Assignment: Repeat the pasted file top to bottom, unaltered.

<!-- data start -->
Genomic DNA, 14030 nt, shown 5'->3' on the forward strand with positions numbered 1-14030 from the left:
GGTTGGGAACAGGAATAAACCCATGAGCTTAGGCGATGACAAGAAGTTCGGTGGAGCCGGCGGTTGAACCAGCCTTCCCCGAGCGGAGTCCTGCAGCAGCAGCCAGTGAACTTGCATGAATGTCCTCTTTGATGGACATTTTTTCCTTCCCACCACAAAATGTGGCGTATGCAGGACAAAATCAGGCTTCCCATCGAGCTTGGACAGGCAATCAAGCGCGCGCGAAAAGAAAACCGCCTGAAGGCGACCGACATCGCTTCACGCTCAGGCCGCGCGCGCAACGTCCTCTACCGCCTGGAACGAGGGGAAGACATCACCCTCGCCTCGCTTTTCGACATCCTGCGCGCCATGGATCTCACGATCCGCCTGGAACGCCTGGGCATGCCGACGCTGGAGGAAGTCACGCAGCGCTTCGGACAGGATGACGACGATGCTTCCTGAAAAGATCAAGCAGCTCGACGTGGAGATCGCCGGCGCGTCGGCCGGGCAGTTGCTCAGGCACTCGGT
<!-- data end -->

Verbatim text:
Genomic DNA, 14030 nt, shown 5'->3' on the forward strand with positions numbered 1-14030 from the left:
GGTTGGGAACAGGAATAAACCCATGAGCTTAGGCGATGACAAGAAGTTCGGTGGAGCCGGCGGTTGAACCAGCCTTCCCCGAGCGGAGTCCTGCAGCAGCAGCCAGTGAACTTGCATGAATGTCCTCTTTGATGGACATTTTTTCCTTCCCACCACAAAATGTGGCGTATGCAGGACAAAATCAGGCTTCCCATCGAGCTTGGACAGGCAATCAAGCGCGCGCGAAAAGAAAACCGCCTGAAGGCGACCGACATCGCTTCACGCTCAGGCCGCGCGCGCAACGTCCTCTACCGCCTGGAACGAGGGGAAGACATCACCCTCGCCTCGCTTTTCGACATCCTGCGCGCCATGGATCTCACGATCCGCCTGGAACGCCTGGGCATGCCGACGCTGGAGGAAGTCACGCAGCGCTTCGGACAGGATGACGACGATGCTTCCTGAAAAGATCAAGCAGCTCGACGTGGAGATCGCCGGCGCGTCGGCCGGGCAGTTGCTCAGGCACTCGGT